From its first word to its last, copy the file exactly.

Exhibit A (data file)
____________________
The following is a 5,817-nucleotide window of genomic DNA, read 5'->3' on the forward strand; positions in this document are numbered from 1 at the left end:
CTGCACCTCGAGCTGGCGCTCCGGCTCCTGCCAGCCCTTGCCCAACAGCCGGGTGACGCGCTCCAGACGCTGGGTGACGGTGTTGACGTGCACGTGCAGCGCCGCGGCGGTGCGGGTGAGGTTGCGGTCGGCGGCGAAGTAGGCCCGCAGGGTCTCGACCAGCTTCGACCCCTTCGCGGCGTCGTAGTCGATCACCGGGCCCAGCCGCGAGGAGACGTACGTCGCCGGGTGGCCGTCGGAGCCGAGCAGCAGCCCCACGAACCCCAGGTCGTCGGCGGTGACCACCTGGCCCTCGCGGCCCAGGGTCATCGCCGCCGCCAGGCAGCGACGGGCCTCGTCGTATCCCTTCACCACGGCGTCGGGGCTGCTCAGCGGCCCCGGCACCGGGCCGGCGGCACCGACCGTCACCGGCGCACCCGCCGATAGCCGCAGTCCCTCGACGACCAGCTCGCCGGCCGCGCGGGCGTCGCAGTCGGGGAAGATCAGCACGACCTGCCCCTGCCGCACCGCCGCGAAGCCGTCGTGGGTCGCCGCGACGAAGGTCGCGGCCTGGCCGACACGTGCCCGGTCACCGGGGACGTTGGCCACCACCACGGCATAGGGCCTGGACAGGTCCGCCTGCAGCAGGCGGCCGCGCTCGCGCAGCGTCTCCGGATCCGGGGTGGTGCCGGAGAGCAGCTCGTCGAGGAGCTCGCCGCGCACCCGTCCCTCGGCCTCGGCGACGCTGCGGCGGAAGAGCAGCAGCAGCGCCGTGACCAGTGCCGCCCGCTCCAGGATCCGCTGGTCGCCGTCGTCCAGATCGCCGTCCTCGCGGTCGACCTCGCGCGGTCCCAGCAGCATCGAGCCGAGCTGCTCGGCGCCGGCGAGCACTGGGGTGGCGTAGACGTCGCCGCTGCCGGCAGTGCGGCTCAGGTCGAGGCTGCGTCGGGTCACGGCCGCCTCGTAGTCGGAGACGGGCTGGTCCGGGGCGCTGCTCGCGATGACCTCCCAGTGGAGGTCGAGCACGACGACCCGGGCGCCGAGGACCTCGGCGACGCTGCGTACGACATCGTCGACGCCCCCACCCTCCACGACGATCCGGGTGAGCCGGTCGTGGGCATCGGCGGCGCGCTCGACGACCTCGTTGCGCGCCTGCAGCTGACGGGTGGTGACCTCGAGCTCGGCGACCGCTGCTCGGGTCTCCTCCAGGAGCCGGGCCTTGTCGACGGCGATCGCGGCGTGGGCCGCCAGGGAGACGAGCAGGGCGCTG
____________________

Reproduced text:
The following is a 5,817-nucleotide window of genomic DNA, read 5'->3' on the forward strand; positions in this document are numbered from 1 at the left end:
CTGCACCTCGAGCTGGCGCTCCGGCTCCTGCCAGCCCTTGCCCAACAGCCGGGTGACGCGCTCCAGACGCTGGGTGACGGTGTTGACGTGCACGTGCAGCGCCGCGGCGGTGCGGGTGAGGTTGCGGTCGGCGGCGAAGTAGGCCCGCAGGGTCTCGACCAGCTTCGACCCCTTCGCGGCGTCGTAGTCGATCACCGGGCCCAGCCGCGAGGAGACGTACGTCGCCGGGTGGCCGTCGGAGCCGAGCAGCAGCCCCACGAACCCCAGGTCGTCGGCGGTGACCACCTGGCCCTCGCGGCCCAGGGTCATCGCCGCCGCCAGGCAGCGACGGGCCTCGTCGTATCCCTTCACCACGGCGTCGGGGCTGCTCAGCGGCCCCGGCACCGGGCCGGCGGCACCGACCGTCACCGGCGCACCCGCCGATAGCCGCAGTCCCTCGACGACCAGCTCGCCGGCCGCGCGGGCGTCGCAGTCGGGGAAGATCAGCACGACCTGCCCCTGCCGCACCGCCGCGAAGCCGTCGTGGGTCGCCGCGACGAAGGTCGCGGCCTGGCCGACACGTGCCCGGTCACCGGGGACGTTGGCCACCACCACGGCATAGGGCCTGGACAGGTCCGCCTGCAGCAGGCGGCCGCGCTCGCGCAGCGTCTCCGGATCCGGGGTGGTGCCGGAGAGCAGCTCGTCGAGGAGCTCGCCGCGCACCCGTCCCTCGGCCTCGGCGACGCTGCGGCGGAAGAGCAGCAGCAGCGCCGTGACCAGTGCCGCCCGCTCCAGGATCCGCTGGTCGCCGTCGTCCAGATCGCCGTCCTCGCGGTCGACCTCGCGCGGTCCCAGCAGCATCGAGCCGAGCTGCTCGGCGCCGGCGAGCACTGGGGTGGCGTAGACGTCGCCGCTGCCGGCAGTGCGGCTCAGGTCGAGGCTGCGTCGGGTCACGGCCGCCTCGTAGTCGGAGACGGGCTGGTCCGGGGCGCTGCTCGCGATGACCTCCCAGTGGAGGTCGAGCACGACGACCCGGGCGCCGAGGACCTCGGCGACGCTGCGTACGACATCGTCGACGCCCCCACCCTCCACGACGATCCGGGTGAGCCGGTCGTGGGCATCGGCGGCGCGCTCGACGACCTCGTTGCGCGCCTGCAGCTGACGGGTGGTGACCTCGAGCTCGGCGACCGCTGCTCGGGTCTCCTCCAGGAGCCGGGCCTTGTCGACGGCGATCGCGGCGTGGGCCGCCAGGGAGACGAGCAGGGCGCTG